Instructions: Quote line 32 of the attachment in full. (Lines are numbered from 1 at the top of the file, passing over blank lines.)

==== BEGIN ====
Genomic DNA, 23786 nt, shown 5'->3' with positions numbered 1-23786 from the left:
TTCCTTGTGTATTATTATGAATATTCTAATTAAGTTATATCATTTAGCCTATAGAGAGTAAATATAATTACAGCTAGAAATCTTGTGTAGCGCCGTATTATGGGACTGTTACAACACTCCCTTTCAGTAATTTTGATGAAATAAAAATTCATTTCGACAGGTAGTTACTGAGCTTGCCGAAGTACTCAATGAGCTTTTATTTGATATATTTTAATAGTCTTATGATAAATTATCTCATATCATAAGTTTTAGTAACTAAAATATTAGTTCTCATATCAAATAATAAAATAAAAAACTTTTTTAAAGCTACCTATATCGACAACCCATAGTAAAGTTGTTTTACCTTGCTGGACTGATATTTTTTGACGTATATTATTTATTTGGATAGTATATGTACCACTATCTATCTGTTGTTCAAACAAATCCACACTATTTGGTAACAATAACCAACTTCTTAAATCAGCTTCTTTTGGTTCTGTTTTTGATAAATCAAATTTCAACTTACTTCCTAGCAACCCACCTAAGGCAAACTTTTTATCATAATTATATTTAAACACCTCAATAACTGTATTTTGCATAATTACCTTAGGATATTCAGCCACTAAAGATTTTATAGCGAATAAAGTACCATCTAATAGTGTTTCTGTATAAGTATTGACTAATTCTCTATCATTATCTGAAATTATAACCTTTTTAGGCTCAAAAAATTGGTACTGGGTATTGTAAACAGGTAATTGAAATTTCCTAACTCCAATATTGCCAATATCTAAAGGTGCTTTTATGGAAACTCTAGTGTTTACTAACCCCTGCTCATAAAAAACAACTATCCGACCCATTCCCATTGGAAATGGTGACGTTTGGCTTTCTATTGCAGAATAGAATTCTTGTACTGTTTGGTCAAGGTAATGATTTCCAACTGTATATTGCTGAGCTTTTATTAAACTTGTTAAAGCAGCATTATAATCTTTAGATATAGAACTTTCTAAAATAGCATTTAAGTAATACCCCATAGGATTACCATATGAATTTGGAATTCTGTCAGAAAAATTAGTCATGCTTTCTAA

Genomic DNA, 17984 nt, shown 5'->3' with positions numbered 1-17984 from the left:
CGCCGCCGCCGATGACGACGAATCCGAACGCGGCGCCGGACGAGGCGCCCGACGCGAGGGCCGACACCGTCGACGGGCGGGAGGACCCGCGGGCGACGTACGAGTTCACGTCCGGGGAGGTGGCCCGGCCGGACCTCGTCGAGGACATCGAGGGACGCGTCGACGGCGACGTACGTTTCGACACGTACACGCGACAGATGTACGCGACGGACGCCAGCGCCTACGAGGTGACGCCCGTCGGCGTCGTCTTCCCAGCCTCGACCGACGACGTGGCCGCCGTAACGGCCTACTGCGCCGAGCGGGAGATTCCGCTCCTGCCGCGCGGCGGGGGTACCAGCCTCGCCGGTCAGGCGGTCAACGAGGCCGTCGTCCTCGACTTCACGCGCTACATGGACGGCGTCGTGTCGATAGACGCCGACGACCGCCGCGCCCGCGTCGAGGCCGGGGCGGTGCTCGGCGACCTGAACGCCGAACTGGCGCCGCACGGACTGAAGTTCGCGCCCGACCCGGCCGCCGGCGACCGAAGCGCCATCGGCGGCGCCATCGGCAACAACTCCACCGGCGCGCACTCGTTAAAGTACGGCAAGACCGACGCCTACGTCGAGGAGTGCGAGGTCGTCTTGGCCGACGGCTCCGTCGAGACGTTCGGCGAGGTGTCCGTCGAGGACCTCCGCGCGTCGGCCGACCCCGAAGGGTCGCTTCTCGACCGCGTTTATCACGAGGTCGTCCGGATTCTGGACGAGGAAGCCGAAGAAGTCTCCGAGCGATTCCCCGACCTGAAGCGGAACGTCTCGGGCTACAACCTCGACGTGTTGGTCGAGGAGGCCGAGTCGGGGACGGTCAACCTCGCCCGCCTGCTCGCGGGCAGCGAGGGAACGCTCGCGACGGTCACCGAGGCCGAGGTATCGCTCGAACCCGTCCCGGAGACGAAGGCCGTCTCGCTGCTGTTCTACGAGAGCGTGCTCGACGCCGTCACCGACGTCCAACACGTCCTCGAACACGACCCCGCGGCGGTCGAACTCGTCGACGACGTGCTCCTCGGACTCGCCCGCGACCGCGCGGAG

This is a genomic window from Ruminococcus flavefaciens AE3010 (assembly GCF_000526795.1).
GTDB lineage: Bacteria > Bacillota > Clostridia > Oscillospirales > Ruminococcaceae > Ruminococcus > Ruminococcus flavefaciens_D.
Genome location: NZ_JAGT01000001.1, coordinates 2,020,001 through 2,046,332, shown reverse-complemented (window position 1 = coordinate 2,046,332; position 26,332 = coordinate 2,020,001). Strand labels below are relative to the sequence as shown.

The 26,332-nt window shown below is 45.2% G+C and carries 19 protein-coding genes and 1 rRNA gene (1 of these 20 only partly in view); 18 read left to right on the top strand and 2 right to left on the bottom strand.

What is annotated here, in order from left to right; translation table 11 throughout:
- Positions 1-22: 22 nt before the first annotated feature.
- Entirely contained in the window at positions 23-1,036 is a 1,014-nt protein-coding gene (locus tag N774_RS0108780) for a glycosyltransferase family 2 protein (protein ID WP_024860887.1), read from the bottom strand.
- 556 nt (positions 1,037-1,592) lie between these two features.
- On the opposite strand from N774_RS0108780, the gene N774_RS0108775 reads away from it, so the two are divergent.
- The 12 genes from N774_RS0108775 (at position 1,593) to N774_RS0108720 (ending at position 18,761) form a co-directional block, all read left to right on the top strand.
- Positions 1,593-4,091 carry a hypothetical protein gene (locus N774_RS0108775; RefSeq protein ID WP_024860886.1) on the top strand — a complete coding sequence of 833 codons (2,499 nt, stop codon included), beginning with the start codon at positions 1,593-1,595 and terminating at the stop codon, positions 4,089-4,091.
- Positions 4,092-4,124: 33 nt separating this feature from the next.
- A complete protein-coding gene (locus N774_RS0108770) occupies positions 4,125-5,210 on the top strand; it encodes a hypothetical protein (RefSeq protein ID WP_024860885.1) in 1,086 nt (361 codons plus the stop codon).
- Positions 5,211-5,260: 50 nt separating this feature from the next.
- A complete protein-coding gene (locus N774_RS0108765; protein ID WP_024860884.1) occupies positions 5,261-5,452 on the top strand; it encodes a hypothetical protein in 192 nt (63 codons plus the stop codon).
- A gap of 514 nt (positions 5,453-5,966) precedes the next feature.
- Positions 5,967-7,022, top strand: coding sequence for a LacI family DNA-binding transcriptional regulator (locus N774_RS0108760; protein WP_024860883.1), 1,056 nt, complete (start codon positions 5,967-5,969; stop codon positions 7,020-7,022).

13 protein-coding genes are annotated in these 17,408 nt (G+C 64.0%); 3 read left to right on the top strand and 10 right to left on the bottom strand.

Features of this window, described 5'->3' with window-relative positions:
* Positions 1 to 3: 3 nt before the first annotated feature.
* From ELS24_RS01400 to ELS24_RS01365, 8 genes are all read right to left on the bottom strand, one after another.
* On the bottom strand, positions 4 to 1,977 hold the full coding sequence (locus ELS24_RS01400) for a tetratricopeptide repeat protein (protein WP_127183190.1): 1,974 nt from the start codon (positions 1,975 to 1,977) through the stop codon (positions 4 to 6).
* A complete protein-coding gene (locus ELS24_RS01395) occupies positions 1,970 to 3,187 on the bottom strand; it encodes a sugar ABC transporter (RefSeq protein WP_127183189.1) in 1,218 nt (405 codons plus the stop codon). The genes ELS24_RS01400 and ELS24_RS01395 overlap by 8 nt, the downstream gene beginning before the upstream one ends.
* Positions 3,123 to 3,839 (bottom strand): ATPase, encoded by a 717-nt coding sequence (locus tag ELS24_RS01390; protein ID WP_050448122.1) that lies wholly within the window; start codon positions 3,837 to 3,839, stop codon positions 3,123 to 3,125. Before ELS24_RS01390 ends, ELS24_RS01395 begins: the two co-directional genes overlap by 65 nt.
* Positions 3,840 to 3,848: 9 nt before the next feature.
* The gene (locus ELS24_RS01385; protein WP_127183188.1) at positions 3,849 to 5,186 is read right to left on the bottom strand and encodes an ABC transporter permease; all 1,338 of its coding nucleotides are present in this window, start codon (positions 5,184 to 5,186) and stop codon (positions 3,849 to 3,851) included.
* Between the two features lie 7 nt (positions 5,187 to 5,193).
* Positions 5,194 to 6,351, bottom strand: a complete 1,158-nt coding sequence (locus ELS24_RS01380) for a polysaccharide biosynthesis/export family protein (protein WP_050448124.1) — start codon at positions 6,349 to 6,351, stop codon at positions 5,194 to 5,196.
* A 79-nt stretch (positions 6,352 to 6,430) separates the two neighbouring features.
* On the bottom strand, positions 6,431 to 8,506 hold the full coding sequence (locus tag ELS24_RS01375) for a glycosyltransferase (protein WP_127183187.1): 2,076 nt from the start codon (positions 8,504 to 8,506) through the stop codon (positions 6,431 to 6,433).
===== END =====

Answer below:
* Positions 5,194 to 6,351, bottom strand: a complete 1,158-nt coding sequence (locus ELS24_RS01380) for a polysaccharide biosynthesis/export family protein (protein WP_050448124.1) — start codon at positions 6,349 to 6,351, stop codon at positions 5,194 to 5,196.